What I have to fear most is being completely isolated by my fear.

 

I am willing to allow God as I understand God to demonstrate his will for me today.  “We never apologize for God. Instead we can let God demonstrate through us  what he can do. We ask him to remove our fear and direct our attention to what he could have us be. At once we commence to outgrow fear.” Bill W.

If I have been sad most of my life, I surely understand what fear is. Fear is at the core of my depression so that “Other people are such that I must fear, hare and envy them.”  Dr. Dorothy Rowe.

Isolated by my fear pushes me to risk choosing life or living with hope and serenity or life imprisonment  behind the bars of my own insecurity  and self- created isolation.  And after I admit  to another human being the low opinion that I have of myself or had of myself, my recovery begins. I slowly reveal who I am to others in my group.

Apologize means to  make amends. To make amends means to change.  I need to forgive myself, first of all, for not being the perfect person I thought that I needed to be.

Higher Power I place my trust in  you! We haven’t been able to trust much in the past but now, thanks to each other’s encouragement we will begin to trust that you will  protect and help us through those times we fear most. ”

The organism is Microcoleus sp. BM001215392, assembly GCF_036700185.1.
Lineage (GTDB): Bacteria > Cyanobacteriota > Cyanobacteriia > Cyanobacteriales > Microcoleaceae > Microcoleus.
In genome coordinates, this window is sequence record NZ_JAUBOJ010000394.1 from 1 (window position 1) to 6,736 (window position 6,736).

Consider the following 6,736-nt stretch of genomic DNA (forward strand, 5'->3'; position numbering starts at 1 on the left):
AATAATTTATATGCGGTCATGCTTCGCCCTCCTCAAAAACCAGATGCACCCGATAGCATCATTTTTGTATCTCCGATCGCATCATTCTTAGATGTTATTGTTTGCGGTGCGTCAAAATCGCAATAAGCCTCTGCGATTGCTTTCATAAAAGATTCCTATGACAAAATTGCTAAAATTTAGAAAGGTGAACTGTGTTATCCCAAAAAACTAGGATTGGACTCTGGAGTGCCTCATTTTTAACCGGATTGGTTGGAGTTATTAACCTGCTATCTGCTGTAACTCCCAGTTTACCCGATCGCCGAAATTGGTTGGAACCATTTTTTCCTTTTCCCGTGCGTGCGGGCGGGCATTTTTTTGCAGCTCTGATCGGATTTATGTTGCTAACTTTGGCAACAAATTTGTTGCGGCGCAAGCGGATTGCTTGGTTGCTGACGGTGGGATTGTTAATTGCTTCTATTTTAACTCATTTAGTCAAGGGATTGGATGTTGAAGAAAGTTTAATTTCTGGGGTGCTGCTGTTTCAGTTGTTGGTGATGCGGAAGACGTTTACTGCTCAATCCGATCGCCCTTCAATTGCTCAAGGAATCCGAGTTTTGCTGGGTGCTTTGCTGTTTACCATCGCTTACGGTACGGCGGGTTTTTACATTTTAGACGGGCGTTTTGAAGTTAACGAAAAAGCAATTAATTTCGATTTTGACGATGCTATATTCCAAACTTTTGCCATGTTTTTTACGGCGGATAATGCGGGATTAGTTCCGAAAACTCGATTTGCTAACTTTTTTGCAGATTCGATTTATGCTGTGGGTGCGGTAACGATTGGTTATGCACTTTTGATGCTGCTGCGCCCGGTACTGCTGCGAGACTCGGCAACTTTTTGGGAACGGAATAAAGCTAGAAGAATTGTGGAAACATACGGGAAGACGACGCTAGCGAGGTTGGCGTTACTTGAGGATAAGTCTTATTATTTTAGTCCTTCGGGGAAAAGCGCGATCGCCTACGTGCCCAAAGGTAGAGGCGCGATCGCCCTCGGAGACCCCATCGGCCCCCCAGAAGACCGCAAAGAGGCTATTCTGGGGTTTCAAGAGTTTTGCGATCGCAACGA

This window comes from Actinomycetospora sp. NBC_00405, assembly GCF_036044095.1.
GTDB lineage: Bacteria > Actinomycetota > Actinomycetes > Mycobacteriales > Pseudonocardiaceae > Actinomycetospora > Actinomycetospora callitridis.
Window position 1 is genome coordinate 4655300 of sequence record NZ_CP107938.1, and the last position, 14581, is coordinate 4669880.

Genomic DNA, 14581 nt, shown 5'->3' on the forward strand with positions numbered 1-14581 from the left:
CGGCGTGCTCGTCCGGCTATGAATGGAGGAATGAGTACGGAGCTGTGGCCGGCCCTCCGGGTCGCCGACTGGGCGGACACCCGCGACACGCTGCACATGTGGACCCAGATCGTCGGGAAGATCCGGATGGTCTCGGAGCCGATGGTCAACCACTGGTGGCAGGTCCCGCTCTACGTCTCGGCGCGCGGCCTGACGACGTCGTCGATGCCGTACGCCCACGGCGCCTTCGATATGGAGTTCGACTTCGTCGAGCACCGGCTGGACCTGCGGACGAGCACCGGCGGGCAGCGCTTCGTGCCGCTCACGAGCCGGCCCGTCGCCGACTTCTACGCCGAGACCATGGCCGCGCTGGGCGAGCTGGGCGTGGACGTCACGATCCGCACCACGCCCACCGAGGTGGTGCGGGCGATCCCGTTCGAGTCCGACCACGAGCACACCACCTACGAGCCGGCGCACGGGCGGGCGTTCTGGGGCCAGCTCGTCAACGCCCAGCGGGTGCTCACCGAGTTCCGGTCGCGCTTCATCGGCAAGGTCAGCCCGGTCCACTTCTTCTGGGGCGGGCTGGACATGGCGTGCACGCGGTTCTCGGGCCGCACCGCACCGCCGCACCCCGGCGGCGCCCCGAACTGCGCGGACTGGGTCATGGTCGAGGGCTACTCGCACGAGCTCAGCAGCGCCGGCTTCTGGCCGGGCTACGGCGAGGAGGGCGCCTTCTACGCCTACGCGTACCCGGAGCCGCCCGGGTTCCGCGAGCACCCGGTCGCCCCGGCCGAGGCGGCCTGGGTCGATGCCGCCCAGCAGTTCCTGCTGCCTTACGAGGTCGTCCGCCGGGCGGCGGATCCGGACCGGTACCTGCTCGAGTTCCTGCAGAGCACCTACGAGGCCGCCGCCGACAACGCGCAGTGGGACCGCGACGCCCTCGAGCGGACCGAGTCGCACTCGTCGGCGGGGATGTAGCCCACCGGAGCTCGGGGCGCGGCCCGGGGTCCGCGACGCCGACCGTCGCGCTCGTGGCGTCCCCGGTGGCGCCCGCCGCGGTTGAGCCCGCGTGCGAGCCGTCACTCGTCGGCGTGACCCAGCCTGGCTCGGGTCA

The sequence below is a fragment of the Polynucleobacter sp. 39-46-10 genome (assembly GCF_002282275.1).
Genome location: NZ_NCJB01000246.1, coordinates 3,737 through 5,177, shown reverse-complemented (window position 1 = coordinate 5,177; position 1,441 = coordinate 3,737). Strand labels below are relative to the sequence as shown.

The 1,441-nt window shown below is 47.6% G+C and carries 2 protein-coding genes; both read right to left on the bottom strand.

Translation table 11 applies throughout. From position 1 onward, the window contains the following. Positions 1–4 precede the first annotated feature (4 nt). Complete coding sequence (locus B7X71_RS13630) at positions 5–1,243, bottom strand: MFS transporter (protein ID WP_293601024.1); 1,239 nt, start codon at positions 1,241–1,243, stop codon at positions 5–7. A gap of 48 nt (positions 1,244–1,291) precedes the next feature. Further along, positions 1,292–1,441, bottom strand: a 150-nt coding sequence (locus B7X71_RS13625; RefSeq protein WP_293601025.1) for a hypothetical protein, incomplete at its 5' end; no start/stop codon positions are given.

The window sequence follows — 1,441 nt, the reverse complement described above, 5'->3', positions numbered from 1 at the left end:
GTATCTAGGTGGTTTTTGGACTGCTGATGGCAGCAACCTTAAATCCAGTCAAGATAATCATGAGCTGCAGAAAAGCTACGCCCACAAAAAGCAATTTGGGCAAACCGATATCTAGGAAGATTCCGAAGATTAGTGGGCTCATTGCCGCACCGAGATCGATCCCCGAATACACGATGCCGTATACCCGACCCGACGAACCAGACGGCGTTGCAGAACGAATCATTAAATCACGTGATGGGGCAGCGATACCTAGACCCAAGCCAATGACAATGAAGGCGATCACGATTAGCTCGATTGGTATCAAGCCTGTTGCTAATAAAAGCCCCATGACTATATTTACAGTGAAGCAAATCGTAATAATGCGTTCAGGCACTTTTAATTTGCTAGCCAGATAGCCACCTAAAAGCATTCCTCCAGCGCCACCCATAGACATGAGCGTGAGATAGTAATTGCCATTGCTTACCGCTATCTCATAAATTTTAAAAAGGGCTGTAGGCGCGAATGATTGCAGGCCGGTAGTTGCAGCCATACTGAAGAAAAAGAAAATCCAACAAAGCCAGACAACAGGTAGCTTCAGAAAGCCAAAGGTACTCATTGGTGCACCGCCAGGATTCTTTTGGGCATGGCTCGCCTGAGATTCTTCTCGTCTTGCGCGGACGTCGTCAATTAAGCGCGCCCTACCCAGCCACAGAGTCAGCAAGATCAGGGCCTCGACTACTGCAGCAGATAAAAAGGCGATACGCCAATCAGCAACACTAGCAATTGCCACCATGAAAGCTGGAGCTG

Question: Has your fear kept you from living life?  Has your fear kept you from being and achieving  things that would have brought you personal joy and happiness?

_________________________________

Source: Higher Thoughts for down days: 365 daily thoughts and Meditations for members of 12 Step fellowship groups. Depressed Anonymous Publications. Page 20. February 1.

 

Negative thinking can keep me depressed.

 

When I am depressed. I do not think clearly. I feel like I’m worthless and that no one really likes me. I feel like there is nothing that I can do.

I keep telling myself these negative thoughts:

I’m helpless.

I have no control.

I can’t get going and I have no motivation energy.

Things are always bad and they won’t get better.

This kind of negative or distorted thinking includes more than self-criticism. It is a negative view of the world and the future as well as a negative view of the self. This way of thinking is a well established habit. The more self-critical and helpless I feel the more miserable I am. The more miserable I am, the more depressed I feel. How can I stop this cycle? If I could keep the negative thought from crowding my mind I might be able to remember  my  good qualities. For example, I know that  I am helpful, generous, flexible, and have a warm smile. I am truthful, caring,  considerate of others,  responsible. and thoughtful .